Moessner’s theorem describes a procedure for generating a sequence of $$n$$ integer sequences that lead unexpectedly to the sequence of $$n$$th powers $$1^{n}, 2^{n}, 3^{n},\dots$$. Paasche’s theorem is a generalization of Moessner’s; by varying the parameters of the procedure, we can obtain the sequence of factorials $$1!, 2!, 3!,\dots$$ or the sequence of superfactorials $$1!, 2! 1!, 3! 2! 1!, \dots$$. Long’s theorem generalizes Moessner’s in another direction, providing a procedure to generate the sequence $$a\cdot1^{n-1},(a+d)\cdot2^{n-1},(a+2d)\cdot3^{n-1},\dots$$. Proofs of these results in the literature are typically based on combinatorics of binomial coefficients or calculational scans. In this note, we give a short and revealing algebraic proof of a general theorem that contains Moessner’s, Paasche’s, and Long’s as special cases. We also prove a generalization that gives new Moessner-type theorems.

To purchase the article from JSTOR: http://dx.doi.org/10.4169/amer.math.monthly.120.02.131

Susan H. Marshall and Alexander R. Perlis

Extending a similar result about triangles, we show that each Heronian tetrahedron may be positioned with integer coordinates. More generally, we show the following: if an integral distance set in $$\mathbb{R}^{3}$$ can be positioned with rational coordinates, then it can in fact be positioned with integer coordinates. The proof, which uses the arithmetic of quaternions, is tantamount to an algorithm.

To purchase the article from JSTOR: http://dx.doi.org/10.4169/amer.math.monthly.120.02.140

Jeremy Alm, Michael Gramelspacher, and Theodore Rice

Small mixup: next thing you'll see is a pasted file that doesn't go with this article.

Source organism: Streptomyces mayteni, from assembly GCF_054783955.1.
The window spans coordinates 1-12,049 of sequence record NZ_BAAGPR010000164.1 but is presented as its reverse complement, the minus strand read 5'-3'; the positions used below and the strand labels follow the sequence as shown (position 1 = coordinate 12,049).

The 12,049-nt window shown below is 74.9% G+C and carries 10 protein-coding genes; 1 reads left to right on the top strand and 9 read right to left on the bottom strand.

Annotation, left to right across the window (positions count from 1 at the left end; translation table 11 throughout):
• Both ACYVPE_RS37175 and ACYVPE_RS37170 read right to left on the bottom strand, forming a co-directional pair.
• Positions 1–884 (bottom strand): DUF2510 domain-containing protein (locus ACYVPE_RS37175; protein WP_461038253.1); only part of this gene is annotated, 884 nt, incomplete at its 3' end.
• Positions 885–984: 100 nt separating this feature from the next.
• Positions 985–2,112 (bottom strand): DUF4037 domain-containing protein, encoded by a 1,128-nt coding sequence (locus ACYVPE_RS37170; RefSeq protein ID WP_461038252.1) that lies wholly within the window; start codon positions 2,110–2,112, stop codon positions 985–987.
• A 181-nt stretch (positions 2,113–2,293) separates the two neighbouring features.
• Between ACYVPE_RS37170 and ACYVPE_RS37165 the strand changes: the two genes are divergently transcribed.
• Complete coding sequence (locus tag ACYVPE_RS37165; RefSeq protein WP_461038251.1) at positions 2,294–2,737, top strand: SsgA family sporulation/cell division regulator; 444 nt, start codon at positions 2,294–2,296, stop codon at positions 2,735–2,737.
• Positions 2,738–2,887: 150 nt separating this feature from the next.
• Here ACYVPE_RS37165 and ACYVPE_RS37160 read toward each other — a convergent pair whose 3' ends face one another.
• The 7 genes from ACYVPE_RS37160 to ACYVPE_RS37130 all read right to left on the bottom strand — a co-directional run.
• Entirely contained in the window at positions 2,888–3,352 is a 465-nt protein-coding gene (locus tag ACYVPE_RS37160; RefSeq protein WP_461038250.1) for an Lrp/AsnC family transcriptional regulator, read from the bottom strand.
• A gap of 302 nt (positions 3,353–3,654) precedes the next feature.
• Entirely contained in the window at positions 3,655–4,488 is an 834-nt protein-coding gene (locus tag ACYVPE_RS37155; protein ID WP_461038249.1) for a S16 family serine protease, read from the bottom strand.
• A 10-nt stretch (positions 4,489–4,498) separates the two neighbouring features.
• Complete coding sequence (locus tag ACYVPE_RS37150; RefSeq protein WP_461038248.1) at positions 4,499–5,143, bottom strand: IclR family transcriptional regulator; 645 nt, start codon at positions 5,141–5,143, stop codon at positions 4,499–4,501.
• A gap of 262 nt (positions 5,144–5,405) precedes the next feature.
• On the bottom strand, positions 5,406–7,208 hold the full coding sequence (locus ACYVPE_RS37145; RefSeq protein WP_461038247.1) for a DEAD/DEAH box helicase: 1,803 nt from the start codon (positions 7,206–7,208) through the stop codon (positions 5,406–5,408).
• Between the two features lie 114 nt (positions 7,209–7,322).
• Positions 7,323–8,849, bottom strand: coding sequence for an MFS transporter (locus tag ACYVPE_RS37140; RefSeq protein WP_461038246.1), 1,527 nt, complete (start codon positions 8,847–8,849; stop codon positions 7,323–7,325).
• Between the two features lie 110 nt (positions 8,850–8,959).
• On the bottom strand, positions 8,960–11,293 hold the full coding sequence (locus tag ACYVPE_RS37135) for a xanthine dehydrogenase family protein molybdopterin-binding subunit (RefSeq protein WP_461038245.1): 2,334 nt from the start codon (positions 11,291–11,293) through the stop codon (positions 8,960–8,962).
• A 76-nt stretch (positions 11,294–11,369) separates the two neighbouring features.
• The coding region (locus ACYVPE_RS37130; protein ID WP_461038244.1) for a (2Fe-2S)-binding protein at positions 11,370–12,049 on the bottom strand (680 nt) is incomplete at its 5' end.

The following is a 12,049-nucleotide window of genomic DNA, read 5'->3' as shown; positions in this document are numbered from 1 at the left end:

Rubik’s Slide is an electronic puzzle in the same style as other puzzles in the Rubik’s family. It will be of interest to puzzle enthusiasts as well as to teachers and students of mathematics. This paper analyzes the puzzle using tools from group theory and graph theory. We discuss solution heuristics and model game-play using group theory. We briefly give results concerning solutions requiring a minimal number of moves.

To purchase the article from JSTOR: http://dx.doi.org/10.4169/amer.math.monthly.120.02.150

David C. Ullrich

We give a very simple proof of Hilbert’s inequality.

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Aaron Melman

A classical result by Cauchy determines a disk containing all the zeros of a given polynomial. We derive this result using only linear algebra techniques, and, in the process, discover a twin disk that also contains all the zeros of the polynomial.

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Marco Dalai

Driven by an inspiring comment by Prof. H. M. Edwards, we present a method of evaluation of $$\zeta(2n)$$, apparently unnoticed before, that follows easily from Riemann’s own representation of the zeta function.

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Vladimir Dragović

We present a dynamical proof of the Fermat little theorem, based on the Chebyshev polynomials and their extraordinary composition property.

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Problems 11691-11697

Solutions 11569, 11572, 11575, 11578, 11579, 11580, 11581, 11586, 11589

To purchase the article from JSTOR: http://dx.doi.org/10.4169/amer.math.monthly.120.02.174

*Elements of Information Theory*. By Thomas M. Cover and Joy A. Thomas. John Wiley & Sons, Inc., Hoboken, NJ, 2006, xxiv + 748 pp., ISBN 0-471-24195-4, $111.00. Reviewed by Michael Nathanson

To purchase the article from JSTOR: http://dx.doi.org/10.4169/amer.math.monthly.120.02.182